Laura Phelps: Yep. Exactly. I totally, I mean, that's the only thing I can think of that really kind of brought women's powerlifting back was CrossFit. You know, people transferring over from CrossFit to powerlifting and then also CrossFit making it cool to be strong. You know, people are like, I love CrossFit. If you love CrossFit, you better love lifting heavy because that's part of it. You're going to max out at some point on something.
So, if you want to be better at CrossFit you have to be stronger. So now it's like, you know, you got women that, and the girls are getting more muscular and people are like, I want to be like so and so and she's jacked, you know.
CrossFit training is funny. The high-rep stuff like that is making women... that form of training is just, like, these women are like super jacked and so it's awesome because now it's cool. Now people are like, that's so attractive.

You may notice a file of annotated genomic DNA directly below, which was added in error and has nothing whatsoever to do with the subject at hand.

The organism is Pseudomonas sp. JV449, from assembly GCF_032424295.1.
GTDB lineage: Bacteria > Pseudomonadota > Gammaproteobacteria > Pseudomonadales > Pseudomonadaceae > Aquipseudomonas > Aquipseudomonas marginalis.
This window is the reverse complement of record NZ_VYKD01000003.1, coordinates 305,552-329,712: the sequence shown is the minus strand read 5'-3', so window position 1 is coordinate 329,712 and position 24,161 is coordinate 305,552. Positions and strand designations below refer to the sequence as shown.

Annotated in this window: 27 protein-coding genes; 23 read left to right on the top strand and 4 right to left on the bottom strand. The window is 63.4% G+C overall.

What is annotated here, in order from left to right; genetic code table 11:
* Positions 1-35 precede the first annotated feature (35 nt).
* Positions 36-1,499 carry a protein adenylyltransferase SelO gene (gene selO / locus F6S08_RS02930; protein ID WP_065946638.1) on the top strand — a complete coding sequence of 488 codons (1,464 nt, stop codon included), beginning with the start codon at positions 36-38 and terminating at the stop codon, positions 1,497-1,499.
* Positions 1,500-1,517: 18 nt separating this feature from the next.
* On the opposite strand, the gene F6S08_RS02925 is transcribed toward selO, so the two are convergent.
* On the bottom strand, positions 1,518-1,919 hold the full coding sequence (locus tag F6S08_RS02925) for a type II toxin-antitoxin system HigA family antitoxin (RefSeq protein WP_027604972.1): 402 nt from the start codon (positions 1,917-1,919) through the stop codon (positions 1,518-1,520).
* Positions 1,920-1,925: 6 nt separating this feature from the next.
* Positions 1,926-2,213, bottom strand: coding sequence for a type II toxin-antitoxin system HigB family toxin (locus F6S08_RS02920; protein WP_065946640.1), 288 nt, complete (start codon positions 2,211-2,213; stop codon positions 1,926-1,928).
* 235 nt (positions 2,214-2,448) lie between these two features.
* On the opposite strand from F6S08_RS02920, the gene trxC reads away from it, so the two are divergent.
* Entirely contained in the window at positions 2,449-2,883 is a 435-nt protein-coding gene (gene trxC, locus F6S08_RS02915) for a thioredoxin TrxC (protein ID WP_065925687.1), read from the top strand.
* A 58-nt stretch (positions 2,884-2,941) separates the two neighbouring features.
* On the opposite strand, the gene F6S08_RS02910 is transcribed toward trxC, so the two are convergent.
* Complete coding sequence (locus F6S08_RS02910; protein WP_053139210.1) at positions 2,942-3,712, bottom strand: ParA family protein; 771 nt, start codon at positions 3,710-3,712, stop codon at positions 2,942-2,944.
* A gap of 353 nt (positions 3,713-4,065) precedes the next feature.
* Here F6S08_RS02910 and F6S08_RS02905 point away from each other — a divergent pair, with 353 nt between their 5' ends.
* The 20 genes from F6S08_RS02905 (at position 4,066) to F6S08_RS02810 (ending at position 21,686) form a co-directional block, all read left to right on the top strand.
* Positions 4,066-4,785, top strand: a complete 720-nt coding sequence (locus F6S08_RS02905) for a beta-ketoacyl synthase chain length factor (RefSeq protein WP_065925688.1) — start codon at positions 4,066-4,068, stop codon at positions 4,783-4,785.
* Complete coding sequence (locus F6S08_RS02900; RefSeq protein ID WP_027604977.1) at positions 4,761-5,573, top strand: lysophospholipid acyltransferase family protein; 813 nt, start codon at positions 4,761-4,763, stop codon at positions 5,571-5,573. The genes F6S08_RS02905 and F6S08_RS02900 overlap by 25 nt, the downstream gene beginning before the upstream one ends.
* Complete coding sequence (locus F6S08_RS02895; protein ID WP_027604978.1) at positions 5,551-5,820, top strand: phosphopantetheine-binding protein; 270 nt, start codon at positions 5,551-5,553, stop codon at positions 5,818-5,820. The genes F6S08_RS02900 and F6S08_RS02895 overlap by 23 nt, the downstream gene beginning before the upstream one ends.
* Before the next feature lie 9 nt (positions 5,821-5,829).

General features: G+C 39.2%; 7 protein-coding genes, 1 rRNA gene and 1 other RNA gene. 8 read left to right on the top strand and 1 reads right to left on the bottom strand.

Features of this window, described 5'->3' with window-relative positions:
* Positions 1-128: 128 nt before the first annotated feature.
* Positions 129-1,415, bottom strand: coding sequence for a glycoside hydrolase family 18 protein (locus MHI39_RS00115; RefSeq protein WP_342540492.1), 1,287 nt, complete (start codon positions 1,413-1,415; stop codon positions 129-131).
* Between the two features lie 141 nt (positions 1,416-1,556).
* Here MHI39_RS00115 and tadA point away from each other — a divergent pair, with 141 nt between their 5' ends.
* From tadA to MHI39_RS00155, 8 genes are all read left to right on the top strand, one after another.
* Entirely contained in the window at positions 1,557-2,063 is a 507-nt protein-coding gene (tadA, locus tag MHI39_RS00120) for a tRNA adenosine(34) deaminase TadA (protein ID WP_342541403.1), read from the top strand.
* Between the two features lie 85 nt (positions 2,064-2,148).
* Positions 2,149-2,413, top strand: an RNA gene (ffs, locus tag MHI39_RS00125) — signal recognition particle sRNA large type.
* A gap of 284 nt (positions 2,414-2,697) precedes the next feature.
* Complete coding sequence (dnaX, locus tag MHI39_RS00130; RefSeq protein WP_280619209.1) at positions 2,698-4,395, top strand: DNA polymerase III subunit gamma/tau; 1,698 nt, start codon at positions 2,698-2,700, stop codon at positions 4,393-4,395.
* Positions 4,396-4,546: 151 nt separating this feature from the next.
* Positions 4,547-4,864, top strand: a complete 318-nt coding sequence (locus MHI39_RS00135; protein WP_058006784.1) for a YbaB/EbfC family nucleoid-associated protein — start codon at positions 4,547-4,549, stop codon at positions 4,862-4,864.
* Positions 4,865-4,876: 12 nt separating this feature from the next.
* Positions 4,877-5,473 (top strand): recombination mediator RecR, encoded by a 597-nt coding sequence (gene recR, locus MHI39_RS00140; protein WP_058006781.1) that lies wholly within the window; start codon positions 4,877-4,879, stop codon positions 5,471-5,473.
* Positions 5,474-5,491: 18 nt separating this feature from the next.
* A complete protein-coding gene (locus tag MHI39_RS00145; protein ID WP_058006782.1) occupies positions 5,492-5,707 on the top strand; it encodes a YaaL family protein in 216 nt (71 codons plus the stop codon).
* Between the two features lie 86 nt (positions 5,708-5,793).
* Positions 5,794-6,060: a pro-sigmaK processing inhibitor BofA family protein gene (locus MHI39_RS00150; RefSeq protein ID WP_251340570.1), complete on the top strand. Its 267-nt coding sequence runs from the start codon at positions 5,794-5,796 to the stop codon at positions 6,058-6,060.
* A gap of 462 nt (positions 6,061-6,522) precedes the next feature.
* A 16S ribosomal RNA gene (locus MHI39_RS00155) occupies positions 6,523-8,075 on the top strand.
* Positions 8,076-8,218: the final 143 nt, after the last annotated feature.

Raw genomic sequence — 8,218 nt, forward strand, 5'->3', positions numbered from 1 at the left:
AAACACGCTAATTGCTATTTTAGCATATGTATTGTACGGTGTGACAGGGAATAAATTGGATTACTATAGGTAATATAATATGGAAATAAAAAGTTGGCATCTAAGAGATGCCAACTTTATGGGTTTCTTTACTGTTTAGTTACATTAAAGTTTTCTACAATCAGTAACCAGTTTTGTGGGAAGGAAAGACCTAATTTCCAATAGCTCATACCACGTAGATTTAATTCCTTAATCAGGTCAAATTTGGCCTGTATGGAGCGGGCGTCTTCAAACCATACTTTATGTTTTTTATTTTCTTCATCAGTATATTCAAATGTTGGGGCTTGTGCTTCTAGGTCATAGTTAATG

Nick: Right. It's totally redefined the amount of muscle that a woman can carry and be considered athletic. Exactly.
Laura Phelps: Yeah. And not be looking like, look like a man, you know. I love that because I, unfortunately, a lot of my powerlifting career was during a time when it was not attractive. People thought it was gross and so, you know, I built some thick skin because I would read, back then we didn't have Instagram or anything. We had like forums and then .